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Wednesday, June 14, 2017

More Budget Cuts on the Table [feedly]

More Budget Cuts on the Table
http://www.wvpolicy.org/more-budget-cuts-on-the-table/

As the extended special session drags on, with no agreement on a tax bill yet, the House has made adjustments to the governor's budget plan submitted at the beginning of the special session.

To recap, after vetoing the budget passed during the regular session, which was balanced by taking $90 million from the Rainy Day Fund and major cuts to Medicaid and higher education, the legislature went into a special session and the House, the Senate, and the governor have all been in a stand off over personal income tax cuts and sales tax increases ever since.

With no deal on revenue, the governor introduced a new budget with HB 115. HB 115 made a number of cuts compared to the governor's original proposal, including reducing the Save our State Fund to $15 million and cutting higher education by $5.4 million. At the time, HB 115 would have required the legislature to raise about $260 million in revenue to balance the budget.

Yesterday, the House introduced a committee substitute for HB 115, with $78 million in further cuts. While the full text of the bill is still not available, a summary was posted online.

Here are the major changes in the committee substitute for HB 115 compared to the governor's version.

  • The Save Our State Fund is eliminated fully. The governor's originally called for a $105.5 million SOS Fund, and then reduced it to $15 million at the start of the special session. The House bill eliminates it entirely.
  • $28.3 million in further cuts to the Department of Education, including $8 million in program cuts and $20 million cut from canceling the teacher's pay raise. HB 115 already included $44.7 million in savings from the unfunded liability smoothing.
  • $1.7 million in further cuts to the Department of Education and the Arts, including $941,294 cut from Education Broadcasting Authority.
  • $33 million cut from DHHR. According to the summary posted online, this includes $13 million cut from Medicaid.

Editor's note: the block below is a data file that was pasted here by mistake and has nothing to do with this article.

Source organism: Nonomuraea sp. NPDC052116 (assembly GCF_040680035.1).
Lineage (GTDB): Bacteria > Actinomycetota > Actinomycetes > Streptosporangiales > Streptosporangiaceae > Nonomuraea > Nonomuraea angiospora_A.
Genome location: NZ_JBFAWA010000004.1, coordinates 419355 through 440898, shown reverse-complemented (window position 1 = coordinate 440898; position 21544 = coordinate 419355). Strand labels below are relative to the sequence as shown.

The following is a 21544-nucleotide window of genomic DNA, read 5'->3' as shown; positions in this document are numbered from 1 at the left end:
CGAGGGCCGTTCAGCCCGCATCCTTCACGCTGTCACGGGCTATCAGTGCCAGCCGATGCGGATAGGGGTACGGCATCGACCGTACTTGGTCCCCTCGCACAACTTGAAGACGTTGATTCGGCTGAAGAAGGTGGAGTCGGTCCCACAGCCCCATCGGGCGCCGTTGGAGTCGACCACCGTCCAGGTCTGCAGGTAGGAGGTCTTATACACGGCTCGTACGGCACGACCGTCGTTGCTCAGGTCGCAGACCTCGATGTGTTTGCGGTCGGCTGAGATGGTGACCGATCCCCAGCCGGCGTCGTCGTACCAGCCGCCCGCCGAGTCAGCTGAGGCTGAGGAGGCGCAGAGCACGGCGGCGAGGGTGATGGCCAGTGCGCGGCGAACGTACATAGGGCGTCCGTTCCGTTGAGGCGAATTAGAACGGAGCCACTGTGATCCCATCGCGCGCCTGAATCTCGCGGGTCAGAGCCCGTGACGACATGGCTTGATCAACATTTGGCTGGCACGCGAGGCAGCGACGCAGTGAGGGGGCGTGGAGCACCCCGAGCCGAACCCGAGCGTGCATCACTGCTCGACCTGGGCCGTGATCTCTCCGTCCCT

• No further cuts to Higher Education, leaving Higher Ed at $13.8 million below FY 2017's funding.

The Senate also introduced their plan for the budget through an amendment to SB 1013. The Senate's bill also makes cuts to the Governor's special session proposal, but goes much further than the House, cutting by $254 million.

Here are the major changes in the amendment to SB 1013 compared to the Governor's introduced version of HB 115.

  • The Save Our State Fund is fully eliminated, plus an additional $250,000 cut to the Division of Energy.
  • The teacher pay raise is canceled, cutting $20 million from the Department of Education.
  • $85,813 cut from the Education Broadcasting Authority.
  • $118 million from Medicaid.
  • $5.6 million cut from the Bureau of Senior Services.
  • $19.3 million cut from Community and technical colleges, which would be a 30 percent reduction from FY 2017.
  • $75.2 million cut from Higher Education, which would be a 22 percent reduction from FY 2017.

The figure below shows the levels on General Revenue expenditures from the various budget proposals in both the regular and special session.  The latest version from the House is $223 million below the governor's original proposal, and is very close to the House's proposal during the regular session. Even the governor's special session proposal is $155 million below the original proposal. The Senate's proposal is $409.9 million below the governor's original proposal, and is even below the budget that was vetoed by the governor at the end of the regular session.


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